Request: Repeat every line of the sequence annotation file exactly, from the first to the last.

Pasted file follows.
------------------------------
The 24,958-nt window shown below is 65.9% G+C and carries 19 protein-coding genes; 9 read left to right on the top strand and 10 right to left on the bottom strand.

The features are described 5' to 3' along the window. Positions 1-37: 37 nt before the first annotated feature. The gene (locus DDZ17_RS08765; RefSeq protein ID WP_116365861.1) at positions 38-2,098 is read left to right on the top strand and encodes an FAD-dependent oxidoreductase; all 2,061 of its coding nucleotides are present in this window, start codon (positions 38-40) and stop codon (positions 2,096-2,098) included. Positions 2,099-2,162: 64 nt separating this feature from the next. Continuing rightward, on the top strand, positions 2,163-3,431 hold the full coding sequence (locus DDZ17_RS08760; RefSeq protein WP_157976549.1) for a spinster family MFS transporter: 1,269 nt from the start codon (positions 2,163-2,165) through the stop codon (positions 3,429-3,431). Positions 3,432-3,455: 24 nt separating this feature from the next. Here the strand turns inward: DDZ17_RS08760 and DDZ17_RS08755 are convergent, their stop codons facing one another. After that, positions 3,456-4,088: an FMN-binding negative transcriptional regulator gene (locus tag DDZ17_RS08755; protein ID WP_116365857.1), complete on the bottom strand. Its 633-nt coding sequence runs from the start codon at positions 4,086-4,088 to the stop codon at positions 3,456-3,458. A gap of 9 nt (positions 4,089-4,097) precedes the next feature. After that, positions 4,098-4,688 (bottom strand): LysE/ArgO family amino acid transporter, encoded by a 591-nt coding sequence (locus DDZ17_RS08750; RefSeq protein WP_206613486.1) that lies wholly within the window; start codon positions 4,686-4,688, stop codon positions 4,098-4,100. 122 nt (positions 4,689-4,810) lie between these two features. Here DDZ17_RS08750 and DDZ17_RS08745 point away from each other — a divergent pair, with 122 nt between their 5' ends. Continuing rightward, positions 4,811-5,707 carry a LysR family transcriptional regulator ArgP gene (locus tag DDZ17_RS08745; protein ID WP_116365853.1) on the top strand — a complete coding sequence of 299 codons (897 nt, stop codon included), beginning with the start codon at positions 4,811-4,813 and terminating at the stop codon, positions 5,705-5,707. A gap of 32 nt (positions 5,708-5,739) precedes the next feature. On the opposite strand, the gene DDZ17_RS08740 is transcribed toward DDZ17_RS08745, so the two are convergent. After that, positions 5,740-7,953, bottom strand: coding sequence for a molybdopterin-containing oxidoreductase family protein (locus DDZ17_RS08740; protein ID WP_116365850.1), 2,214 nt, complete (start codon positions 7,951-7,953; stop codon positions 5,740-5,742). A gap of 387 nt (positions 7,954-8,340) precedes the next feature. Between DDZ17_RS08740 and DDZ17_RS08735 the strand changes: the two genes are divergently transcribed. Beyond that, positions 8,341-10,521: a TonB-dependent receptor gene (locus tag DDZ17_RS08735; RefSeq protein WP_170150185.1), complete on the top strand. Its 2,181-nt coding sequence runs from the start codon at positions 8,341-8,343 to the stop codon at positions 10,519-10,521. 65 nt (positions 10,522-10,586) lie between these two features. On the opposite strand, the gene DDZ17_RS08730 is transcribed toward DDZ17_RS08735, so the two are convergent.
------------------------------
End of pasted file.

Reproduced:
The 24,958-nt window shown below is 65.9% G+C and carries 19 protein-coding genes; 9 read left to right on the top strand and 10 right to left on the bottom strand.

The features are described 5' to 3' along the window. Positions 1-37: 37 nt before the first annotated feature. The gene (locus DDZ17_RS08765; RefSeq protein ID WP_116365861.1) at positions 38-2,098 is read left to right on the top strand and encodes an FAD-dependent oxidoreductase; all 2,061 of its coding nucleotides are present in this window, start codon (positions 38-40) and stop codon (positions 2,096-2,098) included. Positions 2,099-2,162: 64 nt separating this feature from the next. Continuing rightward, on the top strand, positions 2,163-3,431 hold the full coding sequence (locus DDZ17_RS08760; RefSeq protein WP_157976549.1) for a spinster family MFS transporter: 1,269 nt from the start codon (positions 2,163-2,165) through the stop codon (positions 3,429-3,431). Positions 3,432-3,455: 24 nt separating this feature from the next. Here the strand turns inward: DDZ17_RS08760 and DDZ17_RS08755 are convergent, their stop codons facing one another. After that, positions 3,456-4,088: an FMN-binding negative transcriptional regulator gene (locus tag DDZ17_RS08755; protein ID WP_116365857.1), complete on the bottom strand. Its 633-nt coding sequence runs from the start codon at positions 4,086-4,088 to the stop codon at positions 3,456-3,458. A gap of 9 nt (positions 4,089-4,097) precedes the next feature. After that, positions 4,098-4,688 (bottom strand): LysE/ArgO family amino acid transporter, encoded by a 591-nt coding sequence (locus DDZ17_RS08750; RefSeq protein WP_206613486.1) that lies wholly within the window; start codon positions 4,686-4,688, stop codon positions 4,098-4,100. 122 nt (positions 4,689-4,810) lie between these two features. Here DDZ17_RS08750 and DDZ17_RS08745 point away from each other — a divergent pair, with 122 nt between their 5' ends. Continuing rightward, positions 4,811-5,707 carry a LysR family transcriptional regulator ArgP gene (locus tag DDZ17_RS08745; protein ID WP_116365853.1) on the top strand — a complete coding sequence of 299 codons (897 nt, stop codon included), beginning with the start codon at positions 4,811-4,813 and terminating at the stop codon, positions 5,705-5,707. A gap of 32 nt (positions 5,708-5,739) precedes the next feature. On the opposite strand, the gene DDZ17_RS08740 is transcribed toward DDZ17_RS08745, so the two are convergent. After that, positions 5,740-7,953, bottom strand: coding sequence for a molybdopterin-containing oxidoreductase family protein (locus DDZ17_RS08740; protein ID WP_116365850.1), 2,214 nt, complete (start codon positions 7,951-7,953; stop codon positions 5,740-5,742). A gap of 387 nt (positions 7,954-8,340) precedes the next feature. Between DDZ17_RS08740 and DDZ17_RS08735 the strand changes: the two genes are divergently transcribed. Beyond that, positions 8,341-10,521: a TonB-dependent receptor gene (locus tag DDZ17_RS08735; RefSeq protein WP_170150185.1), complete on the top strand. Its 2,181-nt coding sequence runs from the start codon at positions 8,341-8,343 to the stop codon at positions 10,519-10,521. 65 nt (positions 10,522-10,586) lie between these two features. On the opposite strand, the gene DDZ17_RS08730 is transcribed toward DDZ17_RS08735, so the two are convergent.